Serving Communities While Training to Serve the Country
“When I lead the NROTC at Penn, I don’t ask what school a student is from,” says Marine Corps Col. Kenneth DeTreux, the commanding officer of the Philadelphia Naval Reserve Officer Training Corps (NROTC) Consortium.
“All the students are members of the University of Pennsylvania NROTC Battalion,” he continues. “There’s no distinction. There’s a great relationship between the schools and the students.”
The Consortium is an umbrella organization that brings together students from Penn, Temple, and Drexel; Villanova is also part of the Consortium and serves as a stand-alone host university. Following four years of NROTC training and graduation from their respective schools, the students in the Consortium will earn a commission in either the United States Navy or U.S. Marine Corps.
DeTreux, a Temple alumnus who came through Penn’s NROTC program 30 years ago, says being a joint consortium enhances the quality of a program and adds to a robust legacy that dates back to 1941.
By teaching time management, discipline, accountability, and responsibility, the NROTC battalion helps to strengthen the officers-to-be throughout their college years, DeTreux says, adding that they embrace service to the nation as well as the community.
“There are fantastic young men and women in this program,” says DeTreux, who adds the future Navy and Marine Corps leaders often exceed his expectations. “They really come in with a sense of service.”
As a part of their community service activities, the entire NROTC battalion participates in the annual 9/11 Hero Runs in Doylestown, Pa. and Philadelphia that are organized by the Travis Manion Foundation, an organization that honors Marine 1st Lt. Travis Manion, who died while trying to save his wounded teammates during a sniper attack in 2007. Before leaving for his second tour in Iraq, Manion asked “If not me, then who?,” a reminder for each officer-in-training to maintain integrity, live with character, and to put others’ interests ahead of their own.
One student who understands that sentiment is Midshipman First Class Colin Luzzi, a senior systems science and engineering major in the School of Engineering and Applied Science, who will earn his commission as an officer in the U.S. Navy once he graduates in May 2018.
Luzzi, who hails from Weston, Mass., serves as the Battalion Operations Officer. That means he’s the third-in-command of the battalion.
“Community service is stressed within the NROTC unit because it cultivates that sense of service and that sense of being a part of something that’s more important than one’s own success,” Luzzi explains. “If you realize the value of doing something before you even do it, that’s powerful. It’s for a greater good.”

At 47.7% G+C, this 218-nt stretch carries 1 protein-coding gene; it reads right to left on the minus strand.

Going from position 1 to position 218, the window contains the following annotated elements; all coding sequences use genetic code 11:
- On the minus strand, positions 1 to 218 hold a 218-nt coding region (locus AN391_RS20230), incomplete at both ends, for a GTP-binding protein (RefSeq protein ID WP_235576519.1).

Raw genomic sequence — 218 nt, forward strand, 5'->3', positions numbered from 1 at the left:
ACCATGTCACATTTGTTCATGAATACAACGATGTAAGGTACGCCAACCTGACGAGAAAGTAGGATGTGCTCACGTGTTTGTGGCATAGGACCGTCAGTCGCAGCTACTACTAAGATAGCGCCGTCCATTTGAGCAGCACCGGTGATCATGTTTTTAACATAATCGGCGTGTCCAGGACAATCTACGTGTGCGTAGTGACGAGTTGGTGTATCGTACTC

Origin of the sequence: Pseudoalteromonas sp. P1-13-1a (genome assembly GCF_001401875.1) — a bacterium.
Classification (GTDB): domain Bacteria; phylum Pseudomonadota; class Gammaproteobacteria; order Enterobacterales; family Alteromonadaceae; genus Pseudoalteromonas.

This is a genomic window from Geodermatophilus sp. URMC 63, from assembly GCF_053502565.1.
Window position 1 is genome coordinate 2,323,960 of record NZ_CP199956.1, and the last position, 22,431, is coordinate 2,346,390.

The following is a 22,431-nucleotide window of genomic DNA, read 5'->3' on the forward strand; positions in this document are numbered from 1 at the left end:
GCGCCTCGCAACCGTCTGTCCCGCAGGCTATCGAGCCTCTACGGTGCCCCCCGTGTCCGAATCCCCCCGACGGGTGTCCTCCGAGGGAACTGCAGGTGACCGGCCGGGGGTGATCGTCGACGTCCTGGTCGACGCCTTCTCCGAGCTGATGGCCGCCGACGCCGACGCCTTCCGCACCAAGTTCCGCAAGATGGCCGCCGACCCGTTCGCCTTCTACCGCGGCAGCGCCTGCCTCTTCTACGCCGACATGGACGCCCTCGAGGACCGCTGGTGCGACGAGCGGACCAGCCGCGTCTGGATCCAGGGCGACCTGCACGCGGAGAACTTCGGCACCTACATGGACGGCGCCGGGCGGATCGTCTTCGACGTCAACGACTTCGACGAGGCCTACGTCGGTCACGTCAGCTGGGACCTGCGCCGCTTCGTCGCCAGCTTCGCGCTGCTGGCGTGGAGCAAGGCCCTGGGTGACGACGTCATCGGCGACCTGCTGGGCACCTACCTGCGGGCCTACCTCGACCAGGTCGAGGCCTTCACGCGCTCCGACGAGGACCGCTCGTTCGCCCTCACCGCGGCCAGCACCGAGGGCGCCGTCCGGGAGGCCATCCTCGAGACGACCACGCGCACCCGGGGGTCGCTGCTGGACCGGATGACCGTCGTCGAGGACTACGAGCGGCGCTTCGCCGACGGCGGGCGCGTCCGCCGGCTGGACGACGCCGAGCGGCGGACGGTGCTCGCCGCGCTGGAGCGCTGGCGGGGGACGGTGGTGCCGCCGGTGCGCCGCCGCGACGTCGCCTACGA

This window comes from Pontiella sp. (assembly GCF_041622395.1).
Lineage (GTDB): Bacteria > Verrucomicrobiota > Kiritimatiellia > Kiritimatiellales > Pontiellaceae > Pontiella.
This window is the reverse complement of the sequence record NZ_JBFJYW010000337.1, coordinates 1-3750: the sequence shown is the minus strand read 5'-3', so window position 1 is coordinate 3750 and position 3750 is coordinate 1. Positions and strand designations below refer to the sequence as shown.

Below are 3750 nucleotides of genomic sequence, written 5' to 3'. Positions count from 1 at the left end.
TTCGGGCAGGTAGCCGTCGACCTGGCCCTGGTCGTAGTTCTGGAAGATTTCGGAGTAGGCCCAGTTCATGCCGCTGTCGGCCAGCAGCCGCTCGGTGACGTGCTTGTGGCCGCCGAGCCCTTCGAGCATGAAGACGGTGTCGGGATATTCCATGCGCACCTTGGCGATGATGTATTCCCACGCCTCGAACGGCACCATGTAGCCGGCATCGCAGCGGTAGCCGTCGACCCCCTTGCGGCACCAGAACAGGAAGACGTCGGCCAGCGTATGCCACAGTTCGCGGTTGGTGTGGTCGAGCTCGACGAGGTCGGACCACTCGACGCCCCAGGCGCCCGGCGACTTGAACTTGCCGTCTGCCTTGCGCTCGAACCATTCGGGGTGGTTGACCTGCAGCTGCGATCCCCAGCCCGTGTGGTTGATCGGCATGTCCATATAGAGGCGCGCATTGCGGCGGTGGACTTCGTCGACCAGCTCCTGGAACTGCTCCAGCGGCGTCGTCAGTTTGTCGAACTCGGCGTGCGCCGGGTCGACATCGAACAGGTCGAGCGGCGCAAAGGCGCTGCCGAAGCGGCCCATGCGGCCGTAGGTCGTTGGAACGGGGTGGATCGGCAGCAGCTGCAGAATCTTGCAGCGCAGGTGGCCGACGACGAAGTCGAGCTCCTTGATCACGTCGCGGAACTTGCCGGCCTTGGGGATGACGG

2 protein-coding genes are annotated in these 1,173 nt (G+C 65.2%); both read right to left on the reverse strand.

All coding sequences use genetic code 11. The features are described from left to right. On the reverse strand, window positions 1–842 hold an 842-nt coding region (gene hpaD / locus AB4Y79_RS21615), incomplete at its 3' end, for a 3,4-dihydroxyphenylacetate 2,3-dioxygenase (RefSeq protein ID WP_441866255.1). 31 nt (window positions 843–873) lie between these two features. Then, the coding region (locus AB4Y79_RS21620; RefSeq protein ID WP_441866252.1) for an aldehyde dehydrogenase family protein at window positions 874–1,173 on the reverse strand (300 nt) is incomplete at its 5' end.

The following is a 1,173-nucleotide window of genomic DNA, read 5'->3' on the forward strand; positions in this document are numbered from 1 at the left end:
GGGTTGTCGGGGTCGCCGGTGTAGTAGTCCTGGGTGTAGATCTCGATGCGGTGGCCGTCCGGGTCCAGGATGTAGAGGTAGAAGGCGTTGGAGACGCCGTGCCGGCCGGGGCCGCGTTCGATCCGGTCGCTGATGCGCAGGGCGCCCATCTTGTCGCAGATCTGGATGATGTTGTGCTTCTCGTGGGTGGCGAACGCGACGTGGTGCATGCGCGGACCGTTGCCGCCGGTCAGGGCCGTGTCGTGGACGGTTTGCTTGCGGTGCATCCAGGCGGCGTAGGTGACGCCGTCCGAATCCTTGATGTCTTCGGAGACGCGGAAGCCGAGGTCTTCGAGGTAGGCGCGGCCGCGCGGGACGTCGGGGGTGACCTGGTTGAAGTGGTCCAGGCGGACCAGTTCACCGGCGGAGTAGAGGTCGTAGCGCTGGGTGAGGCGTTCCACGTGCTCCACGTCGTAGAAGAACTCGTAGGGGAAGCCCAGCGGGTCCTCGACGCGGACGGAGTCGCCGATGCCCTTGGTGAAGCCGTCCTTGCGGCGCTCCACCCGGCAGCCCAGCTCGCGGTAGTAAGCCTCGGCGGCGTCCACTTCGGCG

When he isn’t studying, leading the Tau Beta Pi Engineering Honor Society as its president, working out during physical readiness training, or ironing uniforms to prepare for inspection, Luzzi carries out one intangible general order: the spirit of service in the community and throughout the greater Philadelphia area.
As a part of the TRIO Veterans Upward Bound program at Penn, on weekends Luzzi tutors veterans in physics and math. A free, non-credited, non-profit, pre-college program, Veterans Upward Bound prepares eligible veterans to get into, succeed in, and graduate from college by emulating the college experience.
Each year, about 160 veterans from Bucks, Chester, Delaware, Montgomery, Camden, and Philadelphia counties go through the Veterans Upward Bound program at Penn, which is federally funded through a U.S. Department of Education grant.
Through Beat The Streets Philadelphia, which fosters the holistic character development of 75 selected, promising student athletes through wrestling programs across the city, Luzzi and his fellow officers-in-training tutor and mentor underserved youth.
Midshipmen from the NROTC battalion also volunteer at the Veterans Administration hospital and with the Make-A-Wish Foundation.
Luzzi says juggling all of these obligations plus mentoring underclassmen in the battalion contributes to his development as a future leader.
“It has made me learn how to manage my time and it has changed my perspective,” Luzzi explains. “It has gone from ‘academics are tough’ to ‘academics are something that you can handle in addition to other responsibilities.’”
Photo: Morning physical training sessions begin at “zero dark thirty” for the men and women who will become officers in the United States Navy and U.S. Marine Corps after completing their four years of college.